How to Ruin Your Own Movie: Shocker Edition

A recent conversation with The Divemistress about the movie Shocker got me to thinking about just how puzzling a film it is. Never has there been a movie whose purpose for existing was so unbelievably clear, yet which has done done such an abhorrent job of fulfilling that purpose.

Simply put, the film Shocker exists for one reason: To create a franchise horror villain that Wes Craven would own the rights to, so that he could make back some of the sweet cash he lost by signing away Freddy to New Line.

That character? Horace Pinker, the “Freddy Kruger of Television”. He would have the ability to travel through circuitry, move around as an electrical man, and, most importantly, both exist within the reality of television shows, and drag other people within the shows to be killed there.

It’s an ambitious idea, finding yourself trapped, in fact murdered, within the realm of your favorite television show. While it’s not quite the equal of ‘guy kills you in/with your dreams’, it’s certainly a decent premise, and more than capable of supporting a franchise of films.

Which brings me to the question I’d ask Wes Craven if I ever had the opportunity – why does it take this movie so damn long to get to the point?

Let’s compare it to some other films that it shares qualities with, shall we?

Wes Craven’s breakout hit, Nightmare on Elm Street, whose iconic, extremely profitable, main villain he hoped to emulate in Shocker. When does Freddy first appear in Tina’s dream?

Okay, now let’s take a look at an unrelated film who shared similar horror themes with Shocker, and stole its most effective sequence outright from Wes Craven’s movie. That movie? ‘Fallen’. It featured a body-jumping-themed villain. So how long before he demonstrated this ability?

Okay. So there’s your baseline. So now let’s take a look at Shocker, a film about the Freddy Krueger that can jump through televisions and pull you into the realities of fictional programs.

Horace Pinker, aptly played by Mitch Pileggi, is already a mass murderer as the film begins. He commits his first onscreen murder at the 8-minute mark.

This murder is witnessed by Peter Berg because of his poorly-explained ability to astral project while dreaming.

Of course, this isn’t a movie about a human killer, it’s about a human killer who becomes a supernatural one. Why does that sound so familiar? Anyhoo, the first thing a killer needs to do in order to get supernatural powers is to die – but that doesn’t happen until a full 45 minutes into the movie.

So now he starts with the TV-grabbing, right? Nope. First he becomes a body-jumping themed villain, capable of moving instantaneously from person to person.

Then we learn he can be weakened by a magic necklace.

Wait, hold on a second – this movie has a magic necklace in it? And astral projection? Huh?

Horace finally jumps out of a television at the ninety-minute mark.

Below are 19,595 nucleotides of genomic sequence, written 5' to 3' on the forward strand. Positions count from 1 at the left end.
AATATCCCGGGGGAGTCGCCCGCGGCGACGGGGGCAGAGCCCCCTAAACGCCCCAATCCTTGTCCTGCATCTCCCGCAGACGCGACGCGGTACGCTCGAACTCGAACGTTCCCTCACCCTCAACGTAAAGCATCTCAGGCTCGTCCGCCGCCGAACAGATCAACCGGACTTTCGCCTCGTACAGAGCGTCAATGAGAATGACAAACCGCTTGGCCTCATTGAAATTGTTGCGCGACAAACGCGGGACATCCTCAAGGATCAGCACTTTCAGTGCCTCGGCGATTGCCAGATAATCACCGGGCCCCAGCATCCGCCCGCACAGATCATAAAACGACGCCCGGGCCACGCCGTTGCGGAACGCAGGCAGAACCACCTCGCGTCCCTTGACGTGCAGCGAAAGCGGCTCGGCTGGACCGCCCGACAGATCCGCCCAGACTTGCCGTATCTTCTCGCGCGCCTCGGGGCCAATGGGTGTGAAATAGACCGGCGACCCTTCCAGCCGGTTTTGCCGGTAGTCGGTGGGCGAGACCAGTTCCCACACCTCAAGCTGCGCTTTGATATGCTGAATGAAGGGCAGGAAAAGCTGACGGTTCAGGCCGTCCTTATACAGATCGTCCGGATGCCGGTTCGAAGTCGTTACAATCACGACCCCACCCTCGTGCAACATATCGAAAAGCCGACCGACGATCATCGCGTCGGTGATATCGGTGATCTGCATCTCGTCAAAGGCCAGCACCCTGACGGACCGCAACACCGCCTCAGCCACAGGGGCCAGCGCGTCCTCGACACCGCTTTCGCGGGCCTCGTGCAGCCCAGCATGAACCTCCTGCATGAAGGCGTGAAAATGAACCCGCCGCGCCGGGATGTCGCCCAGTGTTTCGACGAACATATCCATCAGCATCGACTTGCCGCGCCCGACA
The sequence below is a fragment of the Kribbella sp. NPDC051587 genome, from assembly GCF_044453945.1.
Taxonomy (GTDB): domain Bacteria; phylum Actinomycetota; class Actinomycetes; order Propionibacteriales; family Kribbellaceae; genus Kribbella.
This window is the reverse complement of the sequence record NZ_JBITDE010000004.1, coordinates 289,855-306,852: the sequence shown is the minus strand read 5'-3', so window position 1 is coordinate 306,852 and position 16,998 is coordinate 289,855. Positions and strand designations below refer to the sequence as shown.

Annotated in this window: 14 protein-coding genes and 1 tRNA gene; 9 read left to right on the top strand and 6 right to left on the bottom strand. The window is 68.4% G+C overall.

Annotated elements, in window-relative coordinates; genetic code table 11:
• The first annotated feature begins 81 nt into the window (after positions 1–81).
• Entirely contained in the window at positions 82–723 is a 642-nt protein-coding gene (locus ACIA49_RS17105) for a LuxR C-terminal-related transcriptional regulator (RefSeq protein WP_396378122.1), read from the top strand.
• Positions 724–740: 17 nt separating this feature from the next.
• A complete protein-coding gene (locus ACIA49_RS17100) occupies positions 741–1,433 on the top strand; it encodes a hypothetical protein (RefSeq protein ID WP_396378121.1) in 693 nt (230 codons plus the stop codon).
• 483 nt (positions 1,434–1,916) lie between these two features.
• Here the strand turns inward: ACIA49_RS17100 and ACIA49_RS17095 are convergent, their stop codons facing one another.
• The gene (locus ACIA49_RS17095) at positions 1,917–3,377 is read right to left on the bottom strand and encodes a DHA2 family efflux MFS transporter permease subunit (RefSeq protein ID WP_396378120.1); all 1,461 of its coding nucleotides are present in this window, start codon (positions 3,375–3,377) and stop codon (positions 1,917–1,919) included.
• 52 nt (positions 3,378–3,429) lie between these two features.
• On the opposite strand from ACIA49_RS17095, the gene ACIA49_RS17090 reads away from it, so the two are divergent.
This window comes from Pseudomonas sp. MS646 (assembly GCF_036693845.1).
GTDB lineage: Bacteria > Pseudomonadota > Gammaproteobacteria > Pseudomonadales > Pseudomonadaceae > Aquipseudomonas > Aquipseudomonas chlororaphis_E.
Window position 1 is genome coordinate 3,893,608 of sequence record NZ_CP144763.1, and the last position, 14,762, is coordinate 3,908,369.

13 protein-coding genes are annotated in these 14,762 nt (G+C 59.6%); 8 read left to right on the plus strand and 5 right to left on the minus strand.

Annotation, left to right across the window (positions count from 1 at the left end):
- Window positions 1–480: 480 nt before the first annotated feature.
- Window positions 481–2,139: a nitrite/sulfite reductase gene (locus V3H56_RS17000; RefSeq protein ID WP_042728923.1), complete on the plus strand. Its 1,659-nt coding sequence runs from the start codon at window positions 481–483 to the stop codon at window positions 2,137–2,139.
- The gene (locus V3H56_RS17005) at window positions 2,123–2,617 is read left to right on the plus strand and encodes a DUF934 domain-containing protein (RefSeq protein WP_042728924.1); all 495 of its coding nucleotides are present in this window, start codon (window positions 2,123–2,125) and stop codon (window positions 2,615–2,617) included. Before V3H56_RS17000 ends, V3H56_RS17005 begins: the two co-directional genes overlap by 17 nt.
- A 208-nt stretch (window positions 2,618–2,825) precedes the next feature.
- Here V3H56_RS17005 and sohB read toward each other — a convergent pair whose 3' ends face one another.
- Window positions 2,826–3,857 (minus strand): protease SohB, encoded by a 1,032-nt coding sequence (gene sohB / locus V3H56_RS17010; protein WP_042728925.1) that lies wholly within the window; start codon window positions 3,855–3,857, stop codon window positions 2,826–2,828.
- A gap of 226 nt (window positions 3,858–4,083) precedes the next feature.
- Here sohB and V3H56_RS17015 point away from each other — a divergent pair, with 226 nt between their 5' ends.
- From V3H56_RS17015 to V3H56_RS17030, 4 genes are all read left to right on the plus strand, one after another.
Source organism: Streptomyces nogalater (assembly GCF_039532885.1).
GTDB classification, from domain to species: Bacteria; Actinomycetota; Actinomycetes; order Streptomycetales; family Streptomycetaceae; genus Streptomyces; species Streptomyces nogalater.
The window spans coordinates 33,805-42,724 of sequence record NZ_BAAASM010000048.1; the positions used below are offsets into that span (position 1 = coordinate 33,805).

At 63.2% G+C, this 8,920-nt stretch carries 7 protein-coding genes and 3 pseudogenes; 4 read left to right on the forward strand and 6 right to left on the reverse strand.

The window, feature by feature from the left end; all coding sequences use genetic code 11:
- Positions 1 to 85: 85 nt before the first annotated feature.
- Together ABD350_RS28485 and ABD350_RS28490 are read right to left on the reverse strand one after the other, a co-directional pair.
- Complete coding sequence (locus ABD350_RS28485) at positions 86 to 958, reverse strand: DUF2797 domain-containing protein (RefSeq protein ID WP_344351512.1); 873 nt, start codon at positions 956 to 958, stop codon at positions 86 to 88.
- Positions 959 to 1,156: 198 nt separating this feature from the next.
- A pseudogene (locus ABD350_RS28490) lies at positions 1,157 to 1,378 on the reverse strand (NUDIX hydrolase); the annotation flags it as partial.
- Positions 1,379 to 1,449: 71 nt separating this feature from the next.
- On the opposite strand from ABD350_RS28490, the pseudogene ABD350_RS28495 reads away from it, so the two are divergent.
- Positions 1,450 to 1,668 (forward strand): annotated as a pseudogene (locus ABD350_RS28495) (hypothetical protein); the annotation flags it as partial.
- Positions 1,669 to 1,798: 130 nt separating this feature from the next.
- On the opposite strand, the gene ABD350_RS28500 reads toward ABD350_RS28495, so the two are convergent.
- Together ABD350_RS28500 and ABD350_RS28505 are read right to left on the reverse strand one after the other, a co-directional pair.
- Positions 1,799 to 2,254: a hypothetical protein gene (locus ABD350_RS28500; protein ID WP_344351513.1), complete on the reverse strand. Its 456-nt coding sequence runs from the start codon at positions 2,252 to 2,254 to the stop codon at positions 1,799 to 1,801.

And only gets around to dragging Peter Berg into the TV until some time later - not before first attacking him with a chair.

That’s right. Among other things, Horace Pinker can possess chairs. Speaking of which, have you ever wondered what Mitch Pileggi would look like if he were half-man, half-chair?

Wonder no longer!

Anyhoo, after a tussle around the apartment Peter forces Mitch to flee by using, what else, the magic necklace, then jumps into the television set after him.

At this point the film finally reveals its reason for existing, as Peter and Mitch engage in an epic fist-fight that takes them through every copyright-cleared piece of footage that Wes Craven could obtain. The effects supporting this sequence are widely inconsistent, going from decent blending-

To atrocious.

But whatever the quality of effects, it’s clear from this scene’s energy and audacity that it was what Craven had been going for all along – this is the reason for Horace’s existence, and by extension, the movie’s. Had there been the sequel that Craven so desperately desired, it would have been about the TV-jumping serial killer.

So why did Craven wait until the movie only had 15 minutes remaining to get to that point? That would be like making an entire movie about Freddy Krueger, child molester, having him get burned alive by the parents at the halfway point, and only have him show up in someone’s dreams as an end-of-movie stinger.

People enjoy horror movies, and they like themed villains. You know what they don’t like, though? Villain origin stories. I don’t have a lot of evidence to back that theory up, because almost no one’s ever been stupid enough to spend an entire film giving a villain’s origin story, but between the financial disasters that met the releases of Shocker and Hannibal Rising, I think there’s an argument to be made against ever trying this again.

Your killer can be as ludicrous as you want, with powers as outlandish as your imagination can produce – but don’t spend an entire film trying to justify them. You’re robbing the audience of an impressive villain by showing him finding his way in the world. We didn’t want to watch a story about Michael Myers’ tragic abusive upbringing, no one wanted to watch a movie about Hannibal learning to be a cannibal, and we certainly didn’t want to see the moment that a trio of Dream Demons offered Freddy his powers. Although, come to think of it, that sequence was almost certainly ripped off from this movie-

So, to wrap up – save origin stories for superhero movies. Horror fans will cut you a lot of slack as long as the killer is interesting enough. Overexplaining is the death of drama, and an entire film of nothing but explanations is death itself.

Also, if it’s not too much trouble, maybe you don’t want to have your villain defeated by a remote control. Just FYI.

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